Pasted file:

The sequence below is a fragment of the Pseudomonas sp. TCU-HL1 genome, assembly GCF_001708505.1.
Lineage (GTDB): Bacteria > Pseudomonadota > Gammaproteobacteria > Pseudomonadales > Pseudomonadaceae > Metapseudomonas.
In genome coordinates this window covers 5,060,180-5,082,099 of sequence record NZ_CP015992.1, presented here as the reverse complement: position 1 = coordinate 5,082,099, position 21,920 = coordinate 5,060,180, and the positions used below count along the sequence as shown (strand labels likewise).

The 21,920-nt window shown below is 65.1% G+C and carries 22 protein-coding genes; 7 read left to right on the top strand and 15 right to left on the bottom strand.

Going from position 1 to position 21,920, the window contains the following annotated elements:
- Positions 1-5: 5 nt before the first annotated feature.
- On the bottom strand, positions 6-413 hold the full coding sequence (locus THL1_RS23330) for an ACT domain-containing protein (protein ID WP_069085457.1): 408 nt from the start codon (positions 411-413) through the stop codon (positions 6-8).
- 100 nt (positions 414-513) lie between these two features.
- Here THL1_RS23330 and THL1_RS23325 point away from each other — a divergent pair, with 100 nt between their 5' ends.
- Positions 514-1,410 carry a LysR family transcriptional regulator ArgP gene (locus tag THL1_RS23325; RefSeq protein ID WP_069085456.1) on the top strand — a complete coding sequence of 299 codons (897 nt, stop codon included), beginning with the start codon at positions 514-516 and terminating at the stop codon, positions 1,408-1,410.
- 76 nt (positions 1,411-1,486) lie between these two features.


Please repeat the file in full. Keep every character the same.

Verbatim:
The sequence below is a fragment of the Pseudomonas sp. TCU-HL1 genome, assembly GCF_001708505.1.
Lineage (GTDB): Bacteria > Pseudomonadota > Gammaproteobacteria > Pseudomonadales > Pseudomonadaceae > Metapseudomonas.
In genome coordinates this window covers 5,060,180-5,082,099 of sequence record NZ_CP015992.1, presented here as the reverse complement: position 1 = coordinate 5,082,099, position 21,920 = coordinate 5,060,180, and the positions used below count along the sequence as shown (strand labels likewise).

The 21,920-nt window shown below is 65.1% G+C and carries 22 protein-coding genes; 7 read left to right on the top strand and 15 right to left on the bottom strand.

Going from position 1 to position 21,920, the window contains the following annotated elements:
- Positions 1-5: 5 nt before the first annotated feature.
- On the bottom strand, positions 6-413 hold the full coding sequence (locus THL1_RS23330) for an ACT domain-containing protein (protein ID WP_069085457.1): 408 nt from the start codon (positions 411-413) through the stop codon (positions 6-8).
- 100 nt (positions 414-513) lie between these two features.
- Here THL1_RS23330 and THL1_RS23325 point away from each other — a divergent pair, with 100 nt between their 5' ends.
- Positions 514-1,410 carry a LysR family transcriptional regulator ArgP gene (locus tag THL1_RS23325; RefSeq protein ID WP_069085456.1) on the top strand — a complete coding sequence of 299 codons (897 nt, stop codon included), beginning with the start codon at positions 514-516 and terminating at the stop codon, positions 1,408-1,410.
- 76 nt (positions 1,411-1,486) lie between these two features.